Tony Tomeo: Berries For Color In Winter

'Tis the season for colorful berries.

In milder climates of California, where many of us expect at least a few flowers to bloom right through winter, autumn foliar color and colorful winter berries are not appreciated quite as much as they are where autumn and winter arrive earlier and are cool enough to prevent lingering bloom. Coincidentally, the same mild weather that allows winter bloom here also limits autumn foliar color.

However, mild autumn and winter weather does not inhibit the production of the various winter berries. Such berries can either provide extra color while bloom might be scarce, or at least keep migrating and overwintering birds well fed while trying to do so. Many of us actually grow colorful berries more to keep wildlife happy than to provide color. Some enjoy using them like cut flowers.

It is no coincidence that most colorful berries that ripen in winter are small, red, and profuse. Just like flowers use color to attract pollinators, many types of fruits use color to attract the birds that eat them and subsequently disperse their seed. Bright red happens to work best for that purpose, although there are other options. Small berries happen to be easy for birds to grab and go with.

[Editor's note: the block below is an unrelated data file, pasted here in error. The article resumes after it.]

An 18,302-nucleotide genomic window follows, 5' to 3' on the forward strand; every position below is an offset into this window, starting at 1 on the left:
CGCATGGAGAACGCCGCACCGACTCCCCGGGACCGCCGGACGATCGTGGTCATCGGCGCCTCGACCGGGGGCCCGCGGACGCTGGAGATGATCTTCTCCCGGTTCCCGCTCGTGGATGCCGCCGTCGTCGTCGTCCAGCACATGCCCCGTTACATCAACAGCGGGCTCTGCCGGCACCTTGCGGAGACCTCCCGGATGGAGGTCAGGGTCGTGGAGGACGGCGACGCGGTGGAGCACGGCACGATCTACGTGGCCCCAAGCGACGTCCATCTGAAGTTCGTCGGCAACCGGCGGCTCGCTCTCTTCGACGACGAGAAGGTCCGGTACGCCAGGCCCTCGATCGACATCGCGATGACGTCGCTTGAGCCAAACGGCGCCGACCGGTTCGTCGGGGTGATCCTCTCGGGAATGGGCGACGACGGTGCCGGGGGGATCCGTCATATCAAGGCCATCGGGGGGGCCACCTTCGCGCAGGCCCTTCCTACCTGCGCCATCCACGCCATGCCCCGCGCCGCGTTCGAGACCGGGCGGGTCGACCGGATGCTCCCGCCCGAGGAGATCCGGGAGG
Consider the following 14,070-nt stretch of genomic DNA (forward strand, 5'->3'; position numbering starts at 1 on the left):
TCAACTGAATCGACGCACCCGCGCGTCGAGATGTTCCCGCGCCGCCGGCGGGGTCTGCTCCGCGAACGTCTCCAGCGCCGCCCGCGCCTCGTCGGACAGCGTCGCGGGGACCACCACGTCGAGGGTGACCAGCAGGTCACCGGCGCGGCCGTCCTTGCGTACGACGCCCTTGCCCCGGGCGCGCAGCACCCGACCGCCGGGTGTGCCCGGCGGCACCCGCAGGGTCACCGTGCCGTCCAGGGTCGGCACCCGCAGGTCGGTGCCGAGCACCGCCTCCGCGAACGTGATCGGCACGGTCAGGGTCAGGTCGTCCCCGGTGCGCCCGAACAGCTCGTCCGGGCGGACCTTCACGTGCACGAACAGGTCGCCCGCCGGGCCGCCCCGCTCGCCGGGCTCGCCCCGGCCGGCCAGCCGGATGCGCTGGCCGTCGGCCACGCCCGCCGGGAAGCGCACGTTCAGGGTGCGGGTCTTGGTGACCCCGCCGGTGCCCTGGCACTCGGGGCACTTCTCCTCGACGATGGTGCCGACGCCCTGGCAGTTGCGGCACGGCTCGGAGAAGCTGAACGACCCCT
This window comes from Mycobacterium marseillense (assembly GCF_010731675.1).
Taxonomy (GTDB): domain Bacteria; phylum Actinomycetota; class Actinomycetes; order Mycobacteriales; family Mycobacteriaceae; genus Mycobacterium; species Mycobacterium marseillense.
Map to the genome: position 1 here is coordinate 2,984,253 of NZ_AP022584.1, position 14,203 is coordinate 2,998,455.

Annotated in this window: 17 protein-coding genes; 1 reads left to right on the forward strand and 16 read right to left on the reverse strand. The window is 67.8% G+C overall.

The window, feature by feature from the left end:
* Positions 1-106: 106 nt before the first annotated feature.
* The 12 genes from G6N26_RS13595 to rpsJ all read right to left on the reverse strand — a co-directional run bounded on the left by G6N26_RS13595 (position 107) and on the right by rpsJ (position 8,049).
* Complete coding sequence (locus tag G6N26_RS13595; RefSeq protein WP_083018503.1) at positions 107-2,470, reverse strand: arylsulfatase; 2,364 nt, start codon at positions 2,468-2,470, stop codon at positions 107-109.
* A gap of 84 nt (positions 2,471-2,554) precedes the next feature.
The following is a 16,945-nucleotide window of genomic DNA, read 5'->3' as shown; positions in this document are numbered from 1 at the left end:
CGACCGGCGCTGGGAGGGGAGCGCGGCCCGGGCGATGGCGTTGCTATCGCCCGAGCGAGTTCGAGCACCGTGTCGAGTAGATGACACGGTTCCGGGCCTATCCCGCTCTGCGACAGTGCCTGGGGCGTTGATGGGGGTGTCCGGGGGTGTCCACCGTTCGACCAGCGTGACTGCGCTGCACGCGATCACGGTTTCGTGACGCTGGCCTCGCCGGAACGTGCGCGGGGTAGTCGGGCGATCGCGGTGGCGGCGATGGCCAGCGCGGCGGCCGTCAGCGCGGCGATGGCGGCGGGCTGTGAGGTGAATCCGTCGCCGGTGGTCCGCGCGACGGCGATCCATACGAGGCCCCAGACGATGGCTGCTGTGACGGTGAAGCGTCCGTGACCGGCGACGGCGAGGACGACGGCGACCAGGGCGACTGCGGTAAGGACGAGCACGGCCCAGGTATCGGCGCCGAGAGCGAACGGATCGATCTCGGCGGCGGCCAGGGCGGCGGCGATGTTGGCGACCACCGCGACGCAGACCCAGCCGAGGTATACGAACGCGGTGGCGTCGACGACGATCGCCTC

Most of the species that provide winter berries are related, within the family of Rosaceae, and most are evergreen shrubs. Of these, firethorn, which is also known by its Latin name of Pyracantha, is the most familiar and most prolific with berry production. The various species and cultivars of Cotoneaster are not nearly as bold with their berries, but provide a bit more variety of plant form.

English hawthorn and related hawthorns happen to be small deciduous trees that defoliate in winter to leave their ripe berries exposed. Incidentally, as their names imply, both firethorn and the various hawthorns are unpleasantly thorny. The native toyon is a big evergreen shrub that can get almost as big as the smaller hawthorns and has the potential to be pruned up as a small tree. Hollies are not related to the others, and although very traditional, are unreliable for berry production locally.

Horticulturist Tony Tomeo can be contacted at tonytomeo.com .

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